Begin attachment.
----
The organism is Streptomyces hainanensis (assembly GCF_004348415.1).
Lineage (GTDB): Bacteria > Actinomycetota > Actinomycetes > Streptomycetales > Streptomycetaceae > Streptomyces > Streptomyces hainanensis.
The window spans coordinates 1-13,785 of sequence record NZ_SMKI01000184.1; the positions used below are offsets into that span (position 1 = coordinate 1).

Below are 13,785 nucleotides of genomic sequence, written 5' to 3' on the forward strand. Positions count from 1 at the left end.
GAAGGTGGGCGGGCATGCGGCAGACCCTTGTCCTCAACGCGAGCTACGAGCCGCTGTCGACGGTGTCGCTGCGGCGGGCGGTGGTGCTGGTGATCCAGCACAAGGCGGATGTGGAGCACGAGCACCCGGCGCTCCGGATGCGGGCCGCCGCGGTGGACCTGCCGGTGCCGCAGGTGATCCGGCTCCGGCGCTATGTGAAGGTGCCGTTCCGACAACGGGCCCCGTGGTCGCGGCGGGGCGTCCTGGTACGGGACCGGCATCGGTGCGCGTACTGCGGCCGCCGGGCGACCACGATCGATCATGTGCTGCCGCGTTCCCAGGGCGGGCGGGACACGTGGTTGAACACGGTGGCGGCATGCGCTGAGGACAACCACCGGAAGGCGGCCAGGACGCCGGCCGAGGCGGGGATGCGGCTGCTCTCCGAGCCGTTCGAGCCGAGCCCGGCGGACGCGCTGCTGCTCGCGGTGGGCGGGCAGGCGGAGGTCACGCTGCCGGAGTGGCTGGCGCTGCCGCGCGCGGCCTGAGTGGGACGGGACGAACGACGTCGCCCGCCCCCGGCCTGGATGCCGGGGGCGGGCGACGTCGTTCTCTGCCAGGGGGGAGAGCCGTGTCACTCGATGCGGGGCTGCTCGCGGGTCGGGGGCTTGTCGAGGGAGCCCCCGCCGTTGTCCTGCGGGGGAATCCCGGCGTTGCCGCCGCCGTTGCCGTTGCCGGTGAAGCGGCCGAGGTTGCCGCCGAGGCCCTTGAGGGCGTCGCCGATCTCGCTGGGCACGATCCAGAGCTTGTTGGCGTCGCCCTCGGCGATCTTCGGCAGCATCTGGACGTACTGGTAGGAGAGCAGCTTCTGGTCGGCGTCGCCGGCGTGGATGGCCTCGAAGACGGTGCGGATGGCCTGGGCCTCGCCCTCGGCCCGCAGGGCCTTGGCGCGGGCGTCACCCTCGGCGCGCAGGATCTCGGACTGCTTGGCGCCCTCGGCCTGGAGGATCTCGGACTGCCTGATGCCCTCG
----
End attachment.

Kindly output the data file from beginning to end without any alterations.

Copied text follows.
The organism is Streptomyces hainanensis (assembly GCF_004348415.1).
Lineage (GTDB): Bacteria > Actinomycetota > Actinomycetes > Streptomycetales > Streptomycetaceae > Streptomyces > Streptomyces hainanensis.
The window spans coordinates 1-13,785 of sequence record NZ_SMKI01000184.1; the positions used below are offsets into that span (position 1 = coordinate 1).

Below are 13,785 nucleotides of genomic sequence, written 5' to 3' on the forward strand. Positions count from 1 at the left end.
GAAGGTGGGCGGGCATGCGGCAGACCCTTGTCCTCAACGCGAGCTACGAGCCGCTGTCGACGGTGTCGCTGCGGCGGGCGGTGGTGCTGGTGATCCAGCACAAGGCGGATGTGGAGCACGAGCACCCGGCGCTCCGGATGCGGGCCGCCGCGGTGGACCTGCCGGTGCCGCAGGTGATCCGGCTCCGGCGCTATGTGAAGGTGCCGTTCCGACAACGGGCCCCGTGGTCGCGGCGGGGCGTCCTGGTACGGGACCGGCATCGGTGCGCGTACTGCGGCCGCCGGGCGACCACGATCGATCATGTGCTGCCGCGTTCCCAGGGCGGGCGGGACACGTGGTTGAACACGGTGGCGGCATGCGCTGAGGACAACCACCGGAAGGCGGCCAGGACGCCGGCCGAGGCGGGGATGCGGCTGCTCTCCGAGCCGTTCGAGCCGAGCCCGGCGGACGCGCTGCTGCTCGCGGTGGGCGGGCAGGCGGAGGTCACGCTGCCGGAGTGGCTGGCGCTGCCGCGCGCGGCCTGAGTGGGACGGGACGAACGACGTCGCCCGCCCCCGGCCTGGATGCCGGGGGCGGGCGACGTCGTTCTCTGCCAGGGGGGAGAGCCGTGTCACTCGATGCGGGGCTGCTCGCGGGTCGGGGGCTTGTCGAGGGAGCCCCCGCCGTTGTCCTGCGGGGGAATCCCGGCGTTGCCGCCGCCGTTGCCGTTGCCGGTGAAGCGGCCGAGGTTGCCGCCGAGGCCCTTGAGGGCGTCGCCGATCTCGCTGGGCACGATCCAGAGCTTGTTGGCGTCGCCCTCGGCGATCTTCGGCAGCATCTGGACGTACTGGTAGGAGAGCAGCTTCTGGTCGGCGTCGCCGGCGTGGATGGCCTCGAAGACGGTGCGGATGGCCTGGGCCTCGCCCTCGGCCCGCAGGGCCTTGGCGCGGGCGTCACCCTCGGCGCGCAGGATCTCGGACTGCTTGGCGCCCTCGGCCTGGAGGATCTCGGACTGCCTGATGCCCTCG